Testing of power in swimming has previously demonstrated values that are far below those seen in other sports with similar level subjects. The purpose of the study was to evaluate the use of a modified optimized peak power (OPP) test in swimming. 10 swimmers swam 4 bouts of 15m from a rolling start at maximal effort on two occasions. Each time, the swimmer was attached to the Power Reel (Total Performance Inc, Ohio USA) at resistances of 3%, 5.5%, 7.5% and 8.5% of body mass applied in random order. Swim times increased significantly as resistance rose in both test 1 & 2 except for between swim 3 & 4 in test 2. There was no significant difference between times (p = 0.11- 0.43), stroke rate (p = 0.27-0.48) or OPP (876.4 ± 117.9W) vs (884.7 ± 104.7W) r2 =0.95 p = 0.18. The values achieved by swimmers using the OPP are more in line with values seen in athletes of similar level in other sports. We conclude that the OPP swim test is a more appropriate method for testing power in swimming.
In the last 30 years there have been a number of attempts to measure and evaluate propulsive force in swimming. Tethered swimming has remained a favorite for many years [1-5]. Other alternatives of testing have been used but can take several hours to complete, analyze and give feedback. Testing of high- performance sportsmen requires tests to be reliable, objective, valid, technology-friendly, and situational-specific as well . The Wingate anaerobic test (WAnT) has been used for gathering the majority of data on peak power (PP) and has been used to identify upper and lower body power relationships to 50m swim speed . The fixed breaking force used in the WAnT does not necessarily optimize power output, particularly in children and adolescents . For this reason, the Optimized peak power test (OPP) was devised . This force-velocity protocol uses a series of brief maximal effort sprints against a range of breaking forces to create a parabolic force-power relationship, from which optimal peak power, optimal velocity and optimal breaking force can be calculated .
Testing swimmers in the water, however, offers a range of difficulties such as how to apply a set force, whether in relation to body weight or to the residual weight not buoyed by the water. Fixed swimming changes the effort created in the body to attempt to overcome the fixed force , whereas free swimming does not allow for OPP to be determined. Additionally, applying a load to the body requires the load to remain outside of the wake, or the load generated will be reduced by water disturbance . As power is dependent upon the length and volume of the muscle mass being used to generate power, the assessment of lean body mass is essential to identify real power contributions. The effect of buoyancy will also change dependent upon the thickness of skin folds (representing the underlying fat content). Being lean is not always a prerequisite to swimming fast [12-14] as a body that cannot be buoyed sufficiently will require additional energy to retain an optimal position in the water from which to derive drive and swimming speed. OPP has a particular interest for swimming as most power tests using swimmers have either been done on dry land (Bike; Bio-kinetic swim bench) while those carried out in the water [15-17] provide results that would not agree with similar levels of athletes when they are tested specifically. For this reason, using a modified optimized power test that has potential to identify specific power of swimmers in the water offers a major advantage over what has been done previously. To our knowledge, the OPP has not been used in swimming previously.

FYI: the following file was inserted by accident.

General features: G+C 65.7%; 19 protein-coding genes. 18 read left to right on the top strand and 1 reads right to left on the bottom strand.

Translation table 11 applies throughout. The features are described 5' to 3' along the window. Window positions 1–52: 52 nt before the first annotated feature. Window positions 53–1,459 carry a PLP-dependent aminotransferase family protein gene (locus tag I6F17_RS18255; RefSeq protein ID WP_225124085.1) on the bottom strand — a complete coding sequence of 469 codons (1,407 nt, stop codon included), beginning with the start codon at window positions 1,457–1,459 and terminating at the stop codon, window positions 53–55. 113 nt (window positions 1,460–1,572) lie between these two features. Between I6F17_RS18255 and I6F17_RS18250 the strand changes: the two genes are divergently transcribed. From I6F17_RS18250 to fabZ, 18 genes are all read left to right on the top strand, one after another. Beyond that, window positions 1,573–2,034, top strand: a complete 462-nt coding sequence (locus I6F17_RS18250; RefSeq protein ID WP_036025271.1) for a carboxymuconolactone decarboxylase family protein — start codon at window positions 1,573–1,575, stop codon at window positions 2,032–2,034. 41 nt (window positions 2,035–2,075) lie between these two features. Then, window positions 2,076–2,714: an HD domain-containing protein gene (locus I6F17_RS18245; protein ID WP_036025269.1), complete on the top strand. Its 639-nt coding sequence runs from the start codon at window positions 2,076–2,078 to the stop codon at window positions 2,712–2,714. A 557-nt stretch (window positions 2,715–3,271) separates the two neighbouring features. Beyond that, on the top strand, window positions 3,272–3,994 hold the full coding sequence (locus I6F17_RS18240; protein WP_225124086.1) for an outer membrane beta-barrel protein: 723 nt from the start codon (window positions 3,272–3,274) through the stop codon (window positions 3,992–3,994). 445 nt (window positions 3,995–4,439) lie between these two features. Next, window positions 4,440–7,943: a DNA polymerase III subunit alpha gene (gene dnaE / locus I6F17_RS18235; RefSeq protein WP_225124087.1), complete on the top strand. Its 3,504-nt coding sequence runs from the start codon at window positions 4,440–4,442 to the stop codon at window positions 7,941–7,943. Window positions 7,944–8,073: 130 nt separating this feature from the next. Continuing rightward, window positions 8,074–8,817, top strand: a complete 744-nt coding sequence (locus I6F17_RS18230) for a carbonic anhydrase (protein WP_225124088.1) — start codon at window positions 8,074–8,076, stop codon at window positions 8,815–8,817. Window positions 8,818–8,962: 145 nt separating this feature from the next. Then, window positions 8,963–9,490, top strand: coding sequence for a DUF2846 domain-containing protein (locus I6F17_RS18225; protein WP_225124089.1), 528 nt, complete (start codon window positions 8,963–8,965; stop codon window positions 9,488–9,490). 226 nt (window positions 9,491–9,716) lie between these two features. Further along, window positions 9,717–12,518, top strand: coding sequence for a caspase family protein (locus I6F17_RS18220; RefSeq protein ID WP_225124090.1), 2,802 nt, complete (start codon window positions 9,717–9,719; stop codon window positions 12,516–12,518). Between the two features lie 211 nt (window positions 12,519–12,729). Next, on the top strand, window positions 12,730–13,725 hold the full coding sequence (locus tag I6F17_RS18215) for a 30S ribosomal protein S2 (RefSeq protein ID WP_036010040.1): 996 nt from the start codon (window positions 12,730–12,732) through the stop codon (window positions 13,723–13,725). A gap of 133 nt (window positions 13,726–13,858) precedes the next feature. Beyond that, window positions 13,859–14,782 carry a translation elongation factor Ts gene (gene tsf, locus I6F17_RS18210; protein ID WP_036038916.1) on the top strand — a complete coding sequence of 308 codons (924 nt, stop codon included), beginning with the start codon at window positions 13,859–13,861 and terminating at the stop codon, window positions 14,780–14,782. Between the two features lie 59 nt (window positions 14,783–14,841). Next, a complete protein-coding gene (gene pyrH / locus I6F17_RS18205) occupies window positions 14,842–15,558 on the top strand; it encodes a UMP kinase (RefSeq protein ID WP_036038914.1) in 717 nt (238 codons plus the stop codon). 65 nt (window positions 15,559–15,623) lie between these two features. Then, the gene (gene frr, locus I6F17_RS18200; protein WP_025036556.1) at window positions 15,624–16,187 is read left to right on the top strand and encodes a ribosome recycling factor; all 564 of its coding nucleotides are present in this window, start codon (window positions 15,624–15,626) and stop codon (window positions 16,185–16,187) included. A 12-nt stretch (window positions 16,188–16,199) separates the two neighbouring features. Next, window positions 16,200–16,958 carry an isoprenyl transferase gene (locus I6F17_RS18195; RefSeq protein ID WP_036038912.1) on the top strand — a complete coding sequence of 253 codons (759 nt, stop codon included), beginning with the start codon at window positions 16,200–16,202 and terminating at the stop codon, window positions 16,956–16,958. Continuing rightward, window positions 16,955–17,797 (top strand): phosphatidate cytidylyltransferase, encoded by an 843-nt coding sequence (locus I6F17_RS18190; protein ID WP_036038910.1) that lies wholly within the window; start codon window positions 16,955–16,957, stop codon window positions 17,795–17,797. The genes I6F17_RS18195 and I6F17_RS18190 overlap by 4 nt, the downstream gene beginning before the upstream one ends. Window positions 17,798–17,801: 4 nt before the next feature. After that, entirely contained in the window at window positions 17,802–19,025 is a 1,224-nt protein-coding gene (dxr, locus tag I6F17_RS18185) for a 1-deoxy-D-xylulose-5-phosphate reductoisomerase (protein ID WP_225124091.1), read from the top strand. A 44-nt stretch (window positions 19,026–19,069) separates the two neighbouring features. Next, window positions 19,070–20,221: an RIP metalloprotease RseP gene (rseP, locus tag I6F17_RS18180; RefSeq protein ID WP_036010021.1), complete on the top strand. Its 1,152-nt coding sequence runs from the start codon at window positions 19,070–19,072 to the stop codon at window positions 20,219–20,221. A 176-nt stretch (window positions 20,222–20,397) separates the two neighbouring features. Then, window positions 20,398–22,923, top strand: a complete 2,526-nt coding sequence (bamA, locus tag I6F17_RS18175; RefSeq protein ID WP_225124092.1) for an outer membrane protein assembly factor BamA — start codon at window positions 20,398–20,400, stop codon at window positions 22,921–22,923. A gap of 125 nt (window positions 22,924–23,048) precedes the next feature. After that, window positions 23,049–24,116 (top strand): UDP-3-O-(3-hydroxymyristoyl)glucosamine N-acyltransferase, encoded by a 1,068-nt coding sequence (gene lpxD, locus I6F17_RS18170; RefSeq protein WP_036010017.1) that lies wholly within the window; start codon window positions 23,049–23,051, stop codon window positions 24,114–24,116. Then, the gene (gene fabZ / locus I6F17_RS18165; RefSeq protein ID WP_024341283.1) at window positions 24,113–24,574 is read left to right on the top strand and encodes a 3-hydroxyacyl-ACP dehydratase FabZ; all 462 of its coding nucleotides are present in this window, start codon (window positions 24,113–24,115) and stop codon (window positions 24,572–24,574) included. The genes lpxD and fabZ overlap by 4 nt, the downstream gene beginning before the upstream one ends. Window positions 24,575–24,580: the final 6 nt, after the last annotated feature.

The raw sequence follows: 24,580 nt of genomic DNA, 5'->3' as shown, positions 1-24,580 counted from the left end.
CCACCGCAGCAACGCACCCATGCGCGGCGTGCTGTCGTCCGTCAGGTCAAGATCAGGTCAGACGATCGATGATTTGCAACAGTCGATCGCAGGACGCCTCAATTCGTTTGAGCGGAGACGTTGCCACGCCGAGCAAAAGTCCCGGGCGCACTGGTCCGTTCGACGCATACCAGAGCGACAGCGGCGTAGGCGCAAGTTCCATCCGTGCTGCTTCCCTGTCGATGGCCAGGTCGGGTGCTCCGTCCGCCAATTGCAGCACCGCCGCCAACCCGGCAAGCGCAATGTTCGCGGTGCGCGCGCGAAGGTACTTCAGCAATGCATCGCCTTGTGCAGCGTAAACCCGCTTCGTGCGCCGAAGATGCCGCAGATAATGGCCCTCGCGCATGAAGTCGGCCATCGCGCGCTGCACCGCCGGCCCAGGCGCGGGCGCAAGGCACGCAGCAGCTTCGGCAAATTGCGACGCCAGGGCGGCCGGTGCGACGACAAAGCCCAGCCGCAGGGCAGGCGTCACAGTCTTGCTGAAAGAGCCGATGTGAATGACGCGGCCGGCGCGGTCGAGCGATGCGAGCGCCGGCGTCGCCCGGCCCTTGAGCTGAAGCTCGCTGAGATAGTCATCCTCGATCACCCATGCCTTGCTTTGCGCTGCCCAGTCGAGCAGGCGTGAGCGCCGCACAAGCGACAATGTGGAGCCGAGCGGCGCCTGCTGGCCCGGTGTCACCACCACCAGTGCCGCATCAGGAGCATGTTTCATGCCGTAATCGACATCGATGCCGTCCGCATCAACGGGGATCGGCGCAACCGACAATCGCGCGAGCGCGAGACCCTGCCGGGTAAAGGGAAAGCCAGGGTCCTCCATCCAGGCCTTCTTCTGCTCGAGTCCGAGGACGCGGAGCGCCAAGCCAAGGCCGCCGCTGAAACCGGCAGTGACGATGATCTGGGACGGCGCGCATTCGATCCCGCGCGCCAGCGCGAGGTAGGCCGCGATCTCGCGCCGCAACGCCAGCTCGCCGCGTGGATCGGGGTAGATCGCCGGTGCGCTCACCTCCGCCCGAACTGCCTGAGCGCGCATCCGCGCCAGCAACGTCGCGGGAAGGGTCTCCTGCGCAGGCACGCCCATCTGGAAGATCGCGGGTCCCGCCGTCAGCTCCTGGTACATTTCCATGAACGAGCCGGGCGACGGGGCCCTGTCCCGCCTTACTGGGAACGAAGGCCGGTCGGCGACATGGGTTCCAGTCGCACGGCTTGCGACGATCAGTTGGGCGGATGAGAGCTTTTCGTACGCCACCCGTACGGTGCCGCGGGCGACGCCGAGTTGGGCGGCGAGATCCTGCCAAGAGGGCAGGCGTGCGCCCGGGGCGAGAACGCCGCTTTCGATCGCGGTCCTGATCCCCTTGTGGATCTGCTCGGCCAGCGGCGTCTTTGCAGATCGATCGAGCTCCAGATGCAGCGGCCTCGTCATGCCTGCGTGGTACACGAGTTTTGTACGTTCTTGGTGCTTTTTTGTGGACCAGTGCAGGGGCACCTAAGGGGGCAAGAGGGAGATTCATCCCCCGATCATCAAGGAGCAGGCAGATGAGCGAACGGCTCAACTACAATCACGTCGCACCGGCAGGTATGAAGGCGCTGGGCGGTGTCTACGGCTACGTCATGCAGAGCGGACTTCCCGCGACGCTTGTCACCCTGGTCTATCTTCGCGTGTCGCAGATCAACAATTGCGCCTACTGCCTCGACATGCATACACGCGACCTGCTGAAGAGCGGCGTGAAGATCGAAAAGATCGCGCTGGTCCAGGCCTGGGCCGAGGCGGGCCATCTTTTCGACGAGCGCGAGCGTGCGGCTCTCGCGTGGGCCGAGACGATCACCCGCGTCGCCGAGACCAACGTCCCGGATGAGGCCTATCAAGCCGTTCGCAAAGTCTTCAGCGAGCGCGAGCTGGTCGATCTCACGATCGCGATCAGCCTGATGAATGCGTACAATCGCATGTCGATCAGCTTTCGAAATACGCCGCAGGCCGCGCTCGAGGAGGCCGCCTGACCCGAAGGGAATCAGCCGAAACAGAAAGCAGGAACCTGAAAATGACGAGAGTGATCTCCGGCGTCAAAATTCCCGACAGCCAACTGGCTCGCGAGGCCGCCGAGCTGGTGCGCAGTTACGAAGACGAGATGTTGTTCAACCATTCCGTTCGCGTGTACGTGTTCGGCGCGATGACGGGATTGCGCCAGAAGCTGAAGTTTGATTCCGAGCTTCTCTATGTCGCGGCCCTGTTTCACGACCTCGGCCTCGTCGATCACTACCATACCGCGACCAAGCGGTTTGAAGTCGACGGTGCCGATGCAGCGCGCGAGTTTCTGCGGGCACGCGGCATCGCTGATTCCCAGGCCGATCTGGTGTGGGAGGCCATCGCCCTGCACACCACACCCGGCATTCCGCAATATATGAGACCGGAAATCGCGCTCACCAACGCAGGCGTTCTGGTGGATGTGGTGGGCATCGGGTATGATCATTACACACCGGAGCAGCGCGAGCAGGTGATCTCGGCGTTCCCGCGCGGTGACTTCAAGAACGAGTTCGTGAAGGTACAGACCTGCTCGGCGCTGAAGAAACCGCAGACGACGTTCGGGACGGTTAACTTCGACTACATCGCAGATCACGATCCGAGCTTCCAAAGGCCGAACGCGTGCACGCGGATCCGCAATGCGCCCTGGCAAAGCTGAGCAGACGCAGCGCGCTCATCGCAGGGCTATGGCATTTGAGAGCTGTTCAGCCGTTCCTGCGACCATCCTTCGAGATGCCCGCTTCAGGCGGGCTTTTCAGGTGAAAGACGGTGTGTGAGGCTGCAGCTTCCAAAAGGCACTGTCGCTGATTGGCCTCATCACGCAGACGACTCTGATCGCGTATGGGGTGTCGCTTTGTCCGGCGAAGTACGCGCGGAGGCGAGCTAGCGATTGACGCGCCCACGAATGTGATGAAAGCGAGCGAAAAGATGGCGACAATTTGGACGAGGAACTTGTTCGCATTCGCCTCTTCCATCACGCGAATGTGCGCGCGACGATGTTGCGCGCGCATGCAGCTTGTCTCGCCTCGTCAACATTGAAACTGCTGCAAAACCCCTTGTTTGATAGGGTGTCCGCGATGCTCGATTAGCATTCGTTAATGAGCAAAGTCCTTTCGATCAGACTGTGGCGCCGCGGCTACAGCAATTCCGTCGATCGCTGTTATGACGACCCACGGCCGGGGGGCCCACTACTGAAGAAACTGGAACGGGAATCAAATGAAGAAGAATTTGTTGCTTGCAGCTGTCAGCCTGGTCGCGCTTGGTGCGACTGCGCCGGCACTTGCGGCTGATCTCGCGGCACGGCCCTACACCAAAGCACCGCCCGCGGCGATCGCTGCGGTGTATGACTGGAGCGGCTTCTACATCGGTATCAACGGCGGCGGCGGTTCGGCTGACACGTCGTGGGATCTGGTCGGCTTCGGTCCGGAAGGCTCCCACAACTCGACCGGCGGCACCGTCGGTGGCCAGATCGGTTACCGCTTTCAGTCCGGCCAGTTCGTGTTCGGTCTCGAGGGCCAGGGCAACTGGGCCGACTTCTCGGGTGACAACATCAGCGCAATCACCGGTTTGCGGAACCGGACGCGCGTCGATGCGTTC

Ten members of the Australian Institute of Sport Swimming Team volunteered to participate in this study (age 19.70 ± 0.95, Mass 79.93 ± 5.26). Participants had returned from a 3-week vacation and the experiment was carried out after they had completed 1 week of basic, mixed stroke, training. The AIS research ethics board approved this study. All participants provided both verbal and written confirmation of their consent to participate in the study. The study also adhered to the ethical standards of the Australian sports commission.